Let’s just say you’re a termed-out California state senator who, through the vagaries of a law that requires a two-thirds majority to pass a budget, became a Playah in the capital. Bocce and cigars with the Celebro-Guv.
Well, if you are of a certain mindset, the thought of returning to good, honest toil as a private citizen is probably the farthest thing from your mind. Instead, you look around to see how you can capitalize off of all those political connections you made cutting deals and grinding the uncomfortable corners off of the truth. You recall fondly when the greasers, lobbyists, and bagmen were kissing your skinny ass and funding your campaigns. Lobbying is a lot more fun than real work. You want to become one!
And so it was when Dick Ackerman left Sacramento; and so it was for anybody willing to put Ackerman on their payroll. After all, who wants to hire a 70-year old, small-time lawyer to draw up wills for grandpa? No one, that’s who. And Nossaman, the big law firm that employed Dick obviously wanted him as a lobbyist, despite the website description that comically claims Ackerman is some sort of legal expert in a wide array of issues.
By nature lobbyists are supposed to remain low-profile, operate in the shadows and behind closed doors. What the partners at Nossaman think about Ackerman’s recent embarrassing high profile behavior is anybody’s guess, but it can’t be too good; and apparently Dick ain’t bringing home much bacon, either, which is the worst offense of all.
But so much for the long preamble. The purpose of Part 2 (and of Part 3) of this squalid tale is to relate some of what Ackerman has been up to lately, and to point out to anybody who cares, the low ethical trajectory of the leader of the anti-recall circus.
Termed out in 2008, Ackerman almost immediately latched on to an opportunity presented by his ethical soul mate, Dave Ellis: the Great OC Fair Swindle of 2009, an attempt to convert select members of the Board of Directors into a non-profit entity that would buy the Orange County Fairgrounds from a cash-strapped State, and run it for their own fun and profit. Ackerman’s role was buried in an obscure land-use contract with a company called LSA, presumably so nobody would know what the hell was going on.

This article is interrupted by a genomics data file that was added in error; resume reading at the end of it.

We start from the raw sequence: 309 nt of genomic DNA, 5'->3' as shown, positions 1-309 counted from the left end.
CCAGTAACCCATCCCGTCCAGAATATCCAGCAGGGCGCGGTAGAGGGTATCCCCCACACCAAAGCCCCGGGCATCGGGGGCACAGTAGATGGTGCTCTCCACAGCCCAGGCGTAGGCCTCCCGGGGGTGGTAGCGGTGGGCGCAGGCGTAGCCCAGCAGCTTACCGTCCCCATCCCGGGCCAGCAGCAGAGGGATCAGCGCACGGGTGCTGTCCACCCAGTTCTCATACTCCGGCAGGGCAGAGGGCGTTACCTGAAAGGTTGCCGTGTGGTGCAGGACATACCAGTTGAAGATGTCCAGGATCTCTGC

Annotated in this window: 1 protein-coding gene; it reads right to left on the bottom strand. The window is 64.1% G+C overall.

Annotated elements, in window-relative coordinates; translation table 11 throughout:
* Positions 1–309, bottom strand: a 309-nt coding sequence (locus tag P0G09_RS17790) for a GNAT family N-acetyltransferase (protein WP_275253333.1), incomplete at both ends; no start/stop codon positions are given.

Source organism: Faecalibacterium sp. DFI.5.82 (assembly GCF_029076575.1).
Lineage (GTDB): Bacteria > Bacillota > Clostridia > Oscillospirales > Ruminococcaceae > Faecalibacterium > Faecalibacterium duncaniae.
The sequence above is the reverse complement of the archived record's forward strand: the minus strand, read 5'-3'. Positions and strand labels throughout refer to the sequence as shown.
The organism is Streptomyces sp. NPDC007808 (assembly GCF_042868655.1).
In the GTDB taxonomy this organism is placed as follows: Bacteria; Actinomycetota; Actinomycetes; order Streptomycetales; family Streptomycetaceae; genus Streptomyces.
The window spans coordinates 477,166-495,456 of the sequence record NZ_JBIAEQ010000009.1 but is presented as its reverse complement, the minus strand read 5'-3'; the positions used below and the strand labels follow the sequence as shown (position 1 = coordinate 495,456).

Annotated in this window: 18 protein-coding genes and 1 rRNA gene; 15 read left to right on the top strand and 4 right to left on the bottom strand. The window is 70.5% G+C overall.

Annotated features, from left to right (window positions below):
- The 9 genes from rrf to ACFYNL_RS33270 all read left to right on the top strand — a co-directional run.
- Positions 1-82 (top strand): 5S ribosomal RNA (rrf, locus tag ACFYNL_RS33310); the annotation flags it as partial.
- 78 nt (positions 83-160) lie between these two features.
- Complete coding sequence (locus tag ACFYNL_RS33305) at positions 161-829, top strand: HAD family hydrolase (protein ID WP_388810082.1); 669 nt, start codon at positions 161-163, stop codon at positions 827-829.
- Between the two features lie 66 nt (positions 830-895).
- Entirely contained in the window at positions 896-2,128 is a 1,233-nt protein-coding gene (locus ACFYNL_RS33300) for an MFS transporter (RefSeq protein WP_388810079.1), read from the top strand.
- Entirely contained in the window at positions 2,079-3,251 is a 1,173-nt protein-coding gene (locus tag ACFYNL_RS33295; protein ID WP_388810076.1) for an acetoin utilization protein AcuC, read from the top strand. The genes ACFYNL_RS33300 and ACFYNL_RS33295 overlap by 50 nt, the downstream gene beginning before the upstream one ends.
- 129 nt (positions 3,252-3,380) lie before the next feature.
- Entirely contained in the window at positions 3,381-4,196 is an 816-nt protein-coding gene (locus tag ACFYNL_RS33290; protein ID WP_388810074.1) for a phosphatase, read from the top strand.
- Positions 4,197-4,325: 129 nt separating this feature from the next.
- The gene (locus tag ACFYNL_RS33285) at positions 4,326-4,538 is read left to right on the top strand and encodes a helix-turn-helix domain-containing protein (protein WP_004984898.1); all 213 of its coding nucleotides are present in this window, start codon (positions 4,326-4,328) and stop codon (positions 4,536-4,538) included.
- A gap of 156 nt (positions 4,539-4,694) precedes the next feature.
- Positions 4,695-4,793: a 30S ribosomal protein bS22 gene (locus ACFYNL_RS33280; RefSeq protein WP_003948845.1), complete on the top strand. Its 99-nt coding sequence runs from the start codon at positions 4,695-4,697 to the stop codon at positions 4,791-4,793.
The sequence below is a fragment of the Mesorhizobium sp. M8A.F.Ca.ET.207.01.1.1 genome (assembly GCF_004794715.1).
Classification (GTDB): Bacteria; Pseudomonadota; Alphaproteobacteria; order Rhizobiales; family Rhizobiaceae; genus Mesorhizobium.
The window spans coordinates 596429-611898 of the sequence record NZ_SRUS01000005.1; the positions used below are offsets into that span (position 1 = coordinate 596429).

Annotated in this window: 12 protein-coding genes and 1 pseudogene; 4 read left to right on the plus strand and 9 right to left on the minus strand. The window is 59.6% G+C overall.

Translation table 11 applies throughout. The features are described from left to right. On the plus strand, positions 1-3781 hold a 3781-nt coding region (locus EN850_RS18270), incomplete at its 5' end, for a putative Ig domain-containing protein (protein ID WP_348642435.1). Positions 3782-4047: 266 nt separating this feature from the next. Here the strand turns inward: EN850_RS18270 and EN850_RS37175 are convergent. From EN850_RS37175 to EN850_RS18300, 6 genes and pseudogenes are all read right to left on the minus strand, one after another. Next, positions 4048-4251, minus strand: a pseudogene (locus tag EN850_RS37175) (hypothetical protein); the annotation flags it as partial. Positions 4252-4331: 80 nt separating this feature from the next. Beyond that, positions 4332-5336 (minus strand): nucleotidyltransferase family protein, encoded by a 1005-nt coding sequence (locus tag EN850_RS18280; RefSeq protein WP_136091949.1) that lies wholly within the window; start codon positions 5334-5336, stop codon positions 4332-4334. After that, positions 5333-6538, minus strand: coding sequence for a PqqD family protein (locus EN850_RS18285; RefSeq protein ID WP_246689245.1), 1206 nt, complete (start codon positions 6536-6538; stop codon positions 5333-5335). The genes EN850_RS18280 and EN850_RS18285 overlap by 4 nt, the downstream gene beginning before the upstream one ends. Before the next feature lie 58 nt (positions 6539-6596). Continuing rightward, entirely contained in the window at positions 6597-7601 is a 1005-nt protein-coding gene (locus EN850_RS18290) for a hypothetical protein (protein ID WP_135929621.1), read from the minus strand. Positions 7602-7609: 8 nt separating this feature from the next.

Part of the deal involved slipping the necessary whereases into the state budget in the summer of 2009, and part of Ackerman’s job was to make sure legislators got the job done. But wait a minute, Dick! State legislators have to wait a full year before they can lobby their former colleagues! That’s the law.
When the details of Ackerman’s behavior became public in the fall of 2009, he twisted and turned the very meaning of the English language in order to squirm off the hook on which he had impaled himself. And it would have been in vain, too, except that our sleepy DA had clearly given instructions to his staff to whitewash Ackerman’s role. Not looking for evidence is a great way of not finding any.
It worked for a while, in 2010. Then in early 2011 Norberto Santana of the Voice of OC broke the story: he had copies of Ackerman’s billing invoices, and Ackerman’s scope of work – documents the DA thought unnecessary to collect, and they clearly revealed the truth about Ackerman – lobbying legislators was part of the contract, and The Dickster had made calls to several members of the Legislature, including locals Solorio and Correa. No bueno!
Although the DAs spokestress Susan Schroeder disingenuously invited anybody to submit new evidence for the DAs lethargic consideration, nobody did. And Ackerman slithered away, probably bragging, like John Mitchell to his cronies, that no one had laid a glove on him.
Stay tuned for Part 3, in which we explore carpetbagging for fun and profit!